For at least the first few days of 2010, and probably longer, executors of the estates of people dying after Dec. 31, 2009, will be operating in a difficult environment after the Senates failure to extend the estate tax at its current rates.
The Senate is unlikely to act on legislation to extend the estate tax at 2009 levels before the end of the year because Democrats are divided over the terms of an extension and most Republicans oppose the tax, according to a report by CCH.
For several years, most people have assumed that some sort of fix to the estate tax that would avoid outright repeal but would also restrict the tax to relatively large estates would be enacted by the end of this year, said CCH senior estate planning analyst Bruno Graziano. Instead, if nothing is done, well get outright repeal for 2010 and then a significant increase in the present tax in 2011.
If Congress takes no action before the end of 2009, the following major changes will be made to the current transfer tax regime:
Estate and generation-skipping transfer (GST) taxes will be repealed for 2010;
Gift tax will be retained with a top rate of 35 percent and an exclusion amount of $1 million;
The stepped-up basis at death rules will be repealed and replaced with modified carryover basis. The recipient of the bequeathed property will receive a basis equal to the lesser of the adjusted basis of the property in the hands of the decedent, or the fair market value of the property on the date of the decedents death;
Executors will be able to increase the basis of estate property by up to $1.3 million, or $3 million in the case of property passing to a surviving spouse. Thus, an estate will be allowed to increase the basis of property transferred to a surviving spouse by as much as $4.3 million. However, the basis of an asset cannot be adjusted above its fair market value at the date of the decedents death; and,
Executors of estates will also be required to report certain details relating to transfers at death of non-cash assets in excess of $1.3 million and appreciated property received by the decedent within three years of death for which a gift tax return was required to be filed.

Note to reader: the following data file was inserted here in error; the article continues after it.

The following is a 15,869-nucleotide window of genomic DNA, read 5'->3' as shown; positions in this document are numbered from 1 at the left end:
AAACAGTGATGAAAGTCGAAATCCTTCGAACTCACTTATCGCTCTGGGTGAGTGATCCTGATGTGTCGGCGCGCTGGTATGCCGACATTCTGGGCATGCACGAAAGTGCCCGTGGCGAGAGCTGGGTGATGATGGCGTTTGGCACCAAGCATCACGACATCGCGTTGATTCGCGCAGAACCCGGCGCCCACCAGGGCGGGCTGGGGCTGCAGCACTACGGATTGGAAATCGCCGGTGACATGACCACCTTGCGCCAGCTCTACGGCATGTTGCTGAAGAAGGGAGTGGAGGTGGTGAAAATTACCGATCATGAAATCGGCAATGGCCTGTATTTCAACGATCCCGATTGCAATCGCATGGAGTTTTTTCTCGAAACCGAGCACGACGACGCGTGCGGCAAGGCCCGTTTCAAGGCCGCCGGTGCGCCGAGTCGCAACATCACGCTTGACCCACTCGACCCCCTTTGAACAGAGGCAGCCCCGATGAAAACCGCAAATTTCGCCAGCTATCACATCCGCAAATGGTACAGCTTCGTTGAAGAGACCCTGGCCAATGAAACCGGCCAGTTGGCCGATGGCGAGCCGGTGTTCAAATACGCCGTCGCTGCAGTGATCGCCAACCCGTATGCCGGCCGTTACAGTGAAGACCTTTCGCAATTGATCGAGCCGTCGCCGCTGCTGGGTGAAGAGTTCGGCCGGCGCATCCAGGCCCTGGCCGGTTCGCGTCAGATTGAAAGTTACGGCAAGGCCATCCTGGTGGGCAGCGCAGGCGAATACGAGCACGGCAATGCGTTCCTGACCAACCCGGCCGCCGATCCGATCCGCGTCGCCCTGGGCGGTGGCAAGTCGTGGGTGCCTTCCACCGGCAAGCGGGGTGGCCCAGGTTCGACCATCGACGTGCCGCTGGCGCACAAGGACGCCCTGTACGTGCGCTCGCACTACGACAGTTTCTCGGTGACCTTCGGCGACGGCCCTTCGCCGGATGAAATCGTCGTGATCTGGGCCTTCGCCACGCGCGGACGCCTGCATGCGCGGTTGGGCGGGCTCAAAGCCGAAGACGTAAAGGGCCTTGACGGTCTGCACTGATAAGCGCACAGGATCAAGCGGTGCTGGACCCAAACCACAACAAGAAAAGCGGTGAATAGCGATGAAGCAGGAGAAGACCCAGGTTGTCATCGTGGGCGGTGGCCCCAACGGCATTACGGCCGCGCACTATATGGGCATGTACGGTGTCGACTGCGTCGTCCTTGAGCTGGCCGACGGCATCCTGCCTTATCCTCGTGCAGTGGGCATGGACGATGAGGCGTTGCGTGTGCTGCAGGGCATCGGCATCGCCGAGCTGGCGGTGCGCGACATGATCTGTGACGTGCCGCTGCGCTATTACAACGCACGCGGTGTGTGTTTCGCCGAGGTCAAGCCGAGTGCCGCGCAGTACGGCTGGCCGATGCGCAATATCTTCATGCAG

House lawmakers had previously approved the Permanent Estate Tax Relief for Families, Farmers, and Small Businesses Bill of 2009 (H.R. 4154) by a vote of 225 to 200 on December 3. That measure would have capped the tax at its current rate, with a $3.5 million exclusion.
However, the Senate had several major problems with the bill, mainly its failure to allow for inflation adjustments and the use of H.R. 2920, the Statutory Pay-As-You-Go Bill of 2009, to fund the legislation.
Short-term Extensions Fail
Democratic leaders in both houses had initially planned to attach a short-term extension to the Department of Defense appropriations bill (H.R. 3326). However, they abandoned that plan when it became clear that the Senate did not have the 60 votes needed to pass the legislation.
In what appeared to be a last-ditch effort, Senate Finance Committee Chairman Max Baucus, D-Mont., attempted on Dec. 16 to pass a three-month extension at current levels by unanimous consent (see Estate Tax to Temporarily Expire Until Next Year).
It would be irresponsible to further the yo-yo effect by allowing current law to expire and create all this massive confusion, this chaos that will apply to heirs of the estates on January 1 because of this change in capital assets from step-up to a carryover basis, among other things, Baucus said, appearing before the Senate.
The Republicans objected to the move, making unanimous consent impossible.
Under current law, the estate and the GST taxes expire at the end of 2009. Lawmakers have said they will revisit the tax early in 2010 and will likely approve retroactive provisions. However, the application of the estate tax retroactively could face constitutional challenges in court.
In addition, if no action is taken by Congress in 2010, the estate and GST taxes will come back into force in 2011.The estate and gift tax applicable exclusion amounts would be reunified at $1 million, and the top marginal tax rate would be 55 percent.
The impasse concerning the estate tax will have an immediate impact on executors who find themselves administering the estates of decedents dying after December 31, 2009, Graziano noted. Due to the immediate effective date of the modified carryover basis regime, executors will be faced with an additional level of complexity with respect to decisions on selling or holding appreciated assets if the total appreciation exceeds $1.3 million. The sooner Congress makes its intent clear, the better for everyone.
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